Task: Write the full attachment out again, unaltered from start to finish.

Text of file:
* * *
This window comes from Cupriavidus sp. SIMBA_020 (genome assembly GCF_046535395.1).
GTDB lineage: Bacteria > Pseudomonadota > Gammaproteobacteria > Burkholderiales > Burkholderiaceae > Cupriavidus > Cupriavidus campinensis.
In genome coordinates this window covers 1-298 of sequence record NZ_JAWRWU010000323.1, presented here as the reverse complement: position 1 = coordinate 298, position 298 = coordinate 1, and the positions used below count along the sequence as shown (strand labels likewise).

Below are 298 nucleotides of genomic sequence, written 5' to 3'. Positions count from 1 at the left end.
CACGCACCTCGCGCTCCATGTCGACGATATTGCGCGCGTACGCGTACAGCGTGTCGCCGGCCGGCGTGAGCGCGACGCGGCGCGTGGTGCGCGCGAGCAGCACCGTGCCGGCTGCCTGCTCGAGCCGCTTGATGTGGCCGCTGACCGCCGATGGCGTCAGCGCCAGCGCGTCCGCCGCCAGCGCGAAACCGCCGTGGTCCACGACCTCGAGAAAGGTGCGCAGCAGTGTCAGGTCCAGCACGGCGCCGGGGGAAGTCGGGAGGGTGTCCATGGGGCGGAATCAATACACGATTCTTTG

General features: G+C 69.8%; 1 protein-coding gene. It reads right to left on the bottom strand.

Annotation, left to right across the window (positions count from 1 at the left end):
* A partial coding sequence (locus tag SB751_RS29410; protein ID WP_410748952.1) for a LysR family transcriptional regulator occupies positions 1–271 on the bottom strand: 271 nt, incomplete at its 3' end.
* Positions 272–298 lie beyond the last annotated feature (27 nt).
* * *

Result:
This window comes from Cupriavidus sp. SIMBA_020 (genome assembly GCF_046535395.1).
GTDB lineage: Bacteria > Pseudomonadota > Gammaproteobacteria > Burkholderiales > Burkholderiaceae > Cupriavidus > Cupriavidus campinensis.
In genome coordinates this window covers 1-298 of sequence record NZ_JAWRWU010000323.1, presented here as the reverse complement: position 1 = coordinate 298, position 298 = coordinate 1, and the positions used below count along the sequence as shown (strand labels likewise).

Below are 298 nucleotides of genomic sequence, written 5' to 3'. Positions count from 1 at the left end.
CACGCACCTCGCGCTCCATGTCGACGATATTGCGCGCGTACGCGTACAGCGTGTCGCCGGCCGGCGTGAGCGCGACGCGGCGCGTGGTGCGCGCGAGCAGCACCGTGCCGGCTGCCTGCTCGAGCCGCTTGATGTGGCCGCTGACCGCCGATGGCGTCAGCGCCAGCGCGTCCGCCGCCAGCGCGAAACCGCCGTGGTCCACGACCTCGAGAAAGGTGCGCAGCAGTGTCAGGTCCAGCACGGCGCCGGGGGAAGTCGGGAGGGTGTCCATGGGGCGGAATCAATACACGATTCTTTG

General features: G+C 69.8%; 1 protein-coding gene. It reads right to left on the bottom strand.

Annotation, left to right across the window (positions count from 1 at the left end):
* A partial coding sequence (locus tag SB751_RS29410; protein ID WP_410748952.1) for a LysR family transcriptional regulator occupies positions 1–271 on the bottom strand: 271 nt, incomplete at its 3' end.
* Positions 272–298 lie beyond the last annotated feature (27 nt).